Every second Bitcoin exchange does not collect enough customer data

Bitcoin and money laundering. To date, cryptocurrencies have failed to completely strip their association with shady financial practices. A new study by Ciphertrace shows: crypto exchanges and comparable service providers continue to have a lot of catching up to do when it comes to anti-money laundering measures.

In 2020, 56 percent of all Bitcoin Circuit exchanges place too little value on adequate customer identification. A new study comes to this conclusionthe blockchain analytics firm Ciphertrace. The company examined know-your-customer processes from 800 crypto exchanges and comparable service providers from 80 countries.

Know Your Customer (KYC) is an important element in combating money laundering activities. The responsible international Financial Action Task Force (FATF) therefore demanded a year ago that Bitcoin exchanges should increasingly collect customer data. According to Ciphertrace, there has actually been an improvement since then. In 2019, 65 percent of the 120 most popular Bitcoin exchanges still had insufficient KYC measures. In 2020, at least from Ciphertrace’s point of view, crypto-asset service providers „still have a long way to go when it comes to compliance.“

Europe’s Bitcoin exchanges are doing poorly

Most of the Bitcoin exchanges and crypto service providers examined are located in Europe. Despite the comparatively high regulatory requirements on the continent, 60 percent of European providers come off badly when it comes to KYC. Europe is in contrast to the Asia-Pacific region. There are also many Kypto service providers in terms of quantity, whose KYC concept can be expanded. However, the percentage of providers with a good KYC is disproportionately high.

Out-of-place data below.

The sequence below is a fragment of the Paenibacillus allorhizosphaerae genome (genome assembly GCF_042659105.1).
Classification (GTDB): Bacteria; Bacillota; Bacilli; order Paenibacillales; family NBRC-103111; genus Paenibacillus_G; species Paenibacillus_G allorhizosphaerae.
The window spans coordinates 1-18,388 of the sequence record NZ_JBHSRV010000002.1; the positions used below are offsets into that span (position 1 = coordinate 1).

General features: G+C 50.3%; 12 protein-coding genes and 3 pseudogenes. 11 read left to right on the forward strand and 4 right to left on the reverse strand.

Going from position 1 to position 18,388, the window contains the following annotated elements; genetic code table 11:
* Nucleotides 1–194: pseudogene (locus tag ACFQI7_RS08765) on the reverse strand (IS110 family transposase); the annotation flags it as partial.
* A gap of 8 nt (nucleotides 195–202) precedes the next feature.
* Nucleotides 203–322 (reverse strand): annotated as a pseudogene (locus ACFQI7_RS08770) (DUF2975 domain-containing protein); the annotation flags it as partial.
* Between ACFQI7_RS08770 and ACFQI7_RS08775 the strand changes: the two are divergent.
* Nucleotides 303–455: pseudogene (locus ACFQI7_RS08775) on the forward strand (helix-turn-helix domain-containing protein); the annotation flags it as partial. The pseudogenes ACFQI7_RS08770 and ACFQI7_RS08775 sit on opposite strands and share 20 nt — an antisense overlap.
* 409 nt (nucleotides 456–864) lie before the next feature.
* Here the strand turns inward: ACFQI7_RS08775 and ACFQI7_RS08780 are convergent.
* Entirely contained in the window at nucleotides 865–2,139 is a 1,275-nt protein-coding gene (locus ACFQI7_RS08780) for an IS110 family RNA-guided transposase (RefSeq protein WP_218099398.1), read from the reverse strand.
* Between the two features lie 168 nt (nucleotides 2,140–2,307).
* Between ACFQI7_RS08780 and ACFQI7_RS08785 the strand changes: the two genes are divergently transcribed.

At the country level, the USA, Singapore, Great Britain and Russia bring up the rear in the study. According to Ciphertrace, a full 80 percent of Russian Bitcoin exchanges carry out an inadequate verification of customer data.

In Africa, meanwhile, the Seychelles are emerging as a money laundering hotspot. 72 percent of all Bitcoin service providers from Africa are registered on the islands, 70 percent of them attest Ciphertrace poor KYC measures. So it hardly seems surprising that the majority of the customers of those exchanges come from abroad.

DeFi could be an “oasis for money launderers”

In addition to the Bitcoin exchanges, the study also focuses on DeFi services. The authors point out that DeFi platforms can be very attractive for money laundering operations as a result of regulatory ambiguities.

According to this, 90 percent of all DeFi service providers only have an inadequate KYC concept, while 81 percent do not even establish the identities of their customers. In addition, of the 51 DeFi exchanges examined, only 21 indicated a country of origin at all. The rest remain in anonymity.

With regard to decentralized finance, Ciphertrace points out that the Financial Action Task Force already regards DeFi exchanges as a crypto asset service provider. In the European Union, the planned MiCA crypto regulation will not only affect Bitcoin exchanges, but also the DeFi space.